I, as amateur detective more of the Inspector Clouseau caliber, have sifted through the clues and here’s my takes, ladies and gentlemen:


Thinking about prospects like the following makes me want to run to Mickey Ds to get a Happy Meal:
 

Slugging Michael Conforto

Milton Ramos

Eudor Garcia

Brad Wieck

Kelly Secrest and

Dash Winningham

Garcia and Dash were a little slow out of the gate offensively, but both are young and I’ll bet they break out in 2015. 


Other guys I’d also want to keep the magnifying glass out for are Josh Prevost, Tyler Moore, Eric Manoah and David Roseboom.  But several other guys used in relief had really impressive 2014 seasons, so not being listed above is no slight on my part.   Collectively the pitchers in this draft that were used as relievers collectively had a super season.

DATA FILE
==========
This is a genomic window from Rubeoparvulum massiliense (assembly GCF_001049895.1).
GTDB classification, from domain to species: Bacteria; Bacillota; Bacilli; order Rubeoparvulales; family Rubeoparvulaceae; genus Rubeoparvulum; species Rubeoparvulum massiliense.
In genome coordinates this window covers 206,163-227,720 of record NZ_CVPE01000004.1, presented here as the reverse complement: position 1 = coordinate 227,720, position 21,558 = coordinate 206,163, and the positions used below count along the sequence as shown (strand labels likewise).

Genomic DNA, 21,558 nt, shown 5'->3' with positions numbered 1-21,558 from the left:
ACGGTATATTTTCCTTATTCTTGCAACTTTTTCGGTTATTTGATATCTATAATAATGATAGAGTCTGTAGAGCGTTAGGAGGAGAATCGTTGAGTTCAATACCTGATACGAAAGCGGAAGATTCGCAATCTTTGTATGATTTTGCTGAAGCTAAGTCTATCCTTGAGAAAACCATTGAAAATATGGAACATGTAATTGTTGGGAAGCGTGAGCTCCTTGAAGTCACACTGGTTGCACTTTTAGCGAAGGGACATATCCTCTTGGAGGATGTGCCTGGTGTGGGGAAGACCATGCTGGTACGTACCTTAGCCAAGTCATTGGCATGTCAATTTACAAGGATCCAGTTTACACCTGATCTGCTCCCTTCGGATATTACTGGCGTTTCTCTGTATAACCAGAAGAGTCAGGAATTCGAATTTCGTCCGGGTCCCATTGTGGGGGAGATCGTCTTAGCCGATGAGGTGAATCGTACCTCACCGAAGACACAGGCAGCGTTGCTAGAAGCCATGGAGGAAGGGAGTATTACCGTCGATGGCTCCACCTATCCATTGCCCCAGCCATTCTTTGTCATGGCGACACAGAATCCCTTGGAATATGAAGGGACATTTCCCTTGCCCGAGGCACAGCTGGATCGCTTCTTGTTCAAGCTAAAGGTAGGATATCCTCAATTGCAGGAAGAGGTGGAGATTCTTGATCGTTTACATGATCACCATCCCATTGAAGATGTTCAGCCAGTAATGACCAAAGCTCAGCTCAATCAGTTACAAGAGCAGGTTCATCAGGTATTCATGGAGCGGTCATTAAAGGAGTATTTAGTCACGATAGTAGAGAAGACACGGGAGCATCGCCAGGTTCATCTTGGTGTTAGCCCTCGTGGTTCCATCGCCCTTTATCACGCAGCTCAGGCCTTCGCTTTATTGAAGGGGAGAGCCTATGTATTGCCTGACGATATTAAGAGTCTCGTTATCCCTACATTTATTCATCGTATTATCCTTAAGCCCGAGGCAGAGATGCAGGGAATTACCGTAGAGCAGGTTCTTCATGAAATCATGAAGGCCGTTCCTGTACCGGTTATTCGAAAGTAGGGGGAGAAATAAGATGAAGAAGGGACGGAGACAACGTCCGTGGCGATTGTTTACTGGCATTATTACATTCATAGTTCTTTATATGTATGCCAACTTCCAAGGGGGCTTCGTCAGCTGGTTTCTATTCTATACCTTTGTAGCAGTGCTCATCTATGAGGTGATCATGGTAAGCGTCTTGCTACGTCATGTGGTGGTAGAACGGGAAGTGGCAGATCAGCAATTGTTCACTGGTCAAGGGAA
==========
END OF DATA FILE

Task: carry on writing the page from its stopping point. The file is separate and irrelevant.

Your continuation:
Name
Pos
B/T
Ht
Wt
DOB
Rd
Rating
Comments
OF
L / R
6' 1"
211
03/01/1993
1
1
Dude can hit: 42 gms in Bklyn, .331/.403/.448; 3 hits and 2 doubles in Gnats’ playoffs. Hopefully starts 2015 in Lucie.  Citifield 2016 or 2017.
SS
R / R
5' 11"
158
10/26/1995
3
2
Was 18 in 2014. In his “getting feet wet” season, .241/.299/.355 in 51 games.  29 RBI. Mets already have him #11 prospect.
3B
R / R
6' 1"
215
05/17/1994
4
2-3
K Port: .262/.327/.347 in 55 gms
Reputed bat; let’s see 2015.
RHP
R / R
6' 8"
225
01/15/1992
5
3
Fine Bklyn season for tall lad: 20 inn, just 14 K, 1.83, 1.17 WHIP.
C
L / R
6' 2"
213
08/08/1993
6
3
64 Bklyn gms, .240/.323/.333.  Another Cam Maron? 
LHP
L / L
6' 9"
255
10/14/1991
7
2
Superb Bklyn season, and seems sky is the limit for the huge fella: 26 inn, 39 K, 1.40, 0.90 WHIP.
1B
L / L
6' 2"
230
10/11/1995
8
3